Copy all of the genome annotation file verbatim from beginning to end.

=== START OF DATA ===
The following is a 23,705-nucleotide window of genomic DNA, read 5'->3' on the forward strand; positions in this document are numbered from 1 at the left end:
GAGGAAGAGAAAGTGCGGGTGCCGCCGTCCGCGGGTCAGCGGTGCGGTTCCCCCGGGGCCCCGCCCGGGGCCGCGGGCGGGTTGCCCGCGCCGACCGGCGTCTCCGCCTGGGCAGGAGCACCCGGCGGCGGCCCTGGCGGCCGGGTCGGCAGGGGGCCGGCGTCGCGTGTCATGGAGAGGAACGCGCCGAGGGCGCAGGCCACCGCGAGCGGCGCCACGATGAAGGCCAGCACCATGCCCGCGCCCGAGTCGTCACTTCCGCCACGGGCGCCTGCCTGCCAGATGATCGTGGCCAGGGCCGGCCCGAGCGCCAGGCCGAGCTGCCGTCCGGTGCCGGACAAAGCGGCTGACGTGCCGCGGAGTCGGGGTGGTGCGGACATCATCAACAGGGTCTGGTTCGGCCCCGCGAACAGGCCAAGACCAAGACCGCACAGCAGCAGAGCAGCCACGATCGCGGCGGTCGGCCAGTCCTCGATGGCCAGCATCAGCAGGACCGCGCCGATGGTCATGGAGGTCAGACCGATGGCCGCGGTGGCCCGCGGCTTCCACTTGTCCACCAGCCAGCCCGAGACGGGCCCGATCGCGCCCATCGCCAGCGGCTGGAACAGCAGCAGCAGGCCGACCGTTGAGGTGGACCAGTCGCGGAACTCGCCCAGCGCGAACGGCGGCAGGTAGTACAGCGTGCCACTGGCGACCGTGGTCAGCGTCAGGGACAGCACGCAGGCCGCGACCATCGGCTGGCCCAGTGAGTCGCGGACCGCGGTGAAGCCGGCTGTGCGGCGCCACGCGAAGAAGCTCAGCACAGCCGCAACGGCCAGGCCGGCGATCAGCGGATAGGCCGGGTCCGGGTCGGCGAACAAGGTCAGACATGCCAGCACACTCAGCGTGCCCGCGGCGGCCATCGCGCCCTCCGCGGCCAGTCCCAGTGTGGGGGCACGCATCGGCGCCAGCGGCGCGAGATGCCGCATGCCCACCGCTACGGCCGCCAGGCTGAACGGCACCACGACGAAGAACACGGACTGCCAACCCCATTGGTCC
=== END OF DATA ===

The following is a 23,705-nucleotide window of genomic DNA, read 5'->3' on the forward strand; positions in this document are numbered from 1 at the left end:
GAGGAAGAGAAAGTGCGGGTGCCGCCGTCCGCGGGTCAGCGGTGCGGTTCCCCCGGGGCCCCGCCCGGGGCCGCGGGCGGGTTGCCCGCGCCGACCGGCGTCTCCGCCTGGGCAGGAGCACCCGGCGGCGGCCCTGGCGGCCGGGTCGGCAGGGGGCCGGCGTCGCGTGTCATGGAGAGGAACGCGCCGAGGGCGCAGGCCACCGCGAGCGGCGCCACGATGAAGGCCAGCACCATGCCCGCGCCCGAGTCGTCACTTCCGCCACGGGCGCCTGCCTGCCAGATGATCGTGGCCAGGGCCGGCCCGAGCGCCAGGCCGAGCTGCCGTCCGGTGCCGGACAAAGCGGCTGACGTGCCGCGGAGTCGGGGTGGTGCGGACATCATCAACAGGGTCTGGTTCGGCCCCGCGAACAGGCCAAGACCAAGACCGCACAGCAGCAGAGCAGCCACGATCGCGGCGGTCGGCCAGTCCTCGATGGCCAGCATCAGCAGGACCGCGCCGATGGTCATGGAGGTCAGACCGATGGCCGCGGTGGCCCGCGGCTTCCACTTGTCCACCAGCCAGCCCGAGACGGGCCCGATCGCGCCCATCGCCAGCGGCTGGAACAGCAGCAGCAGGCCGACCGTTGAGGTGGACCAGTCGCGGAACTCGCCCAGCGCGAACGGCGGCAGGTAGTACAGCGTGCCACTGGCGACCGTGGTCAGCGTCAGGGACAGCACGCAGGCCGCGACCATCGGCTGGCCCAGTGAGTCGCGGACCGCGGTGAAGCCGGCTGTGCGGCGCCACGCGAAGAAGCTCAGCACAGCCGCAACGGCCAGGCCGGCGATCAGCGGATAGGCCGGGTCCGGGTCGGCGAACAAGGTCAGACATGCCAGCACACTCAGCGTGCCCGCGGCGGCCATCGCGCCCTCCGCGGCCAGTCCCAGTGTGGGGGCACGCATCGGCGCCAGCGGCGCGAGATGCCGCATGCCCACCGCTACGGCCGCCAGGCTGAACGGCACCACGACGAAGAACACGGACTGCCAACCCCATTGGTCC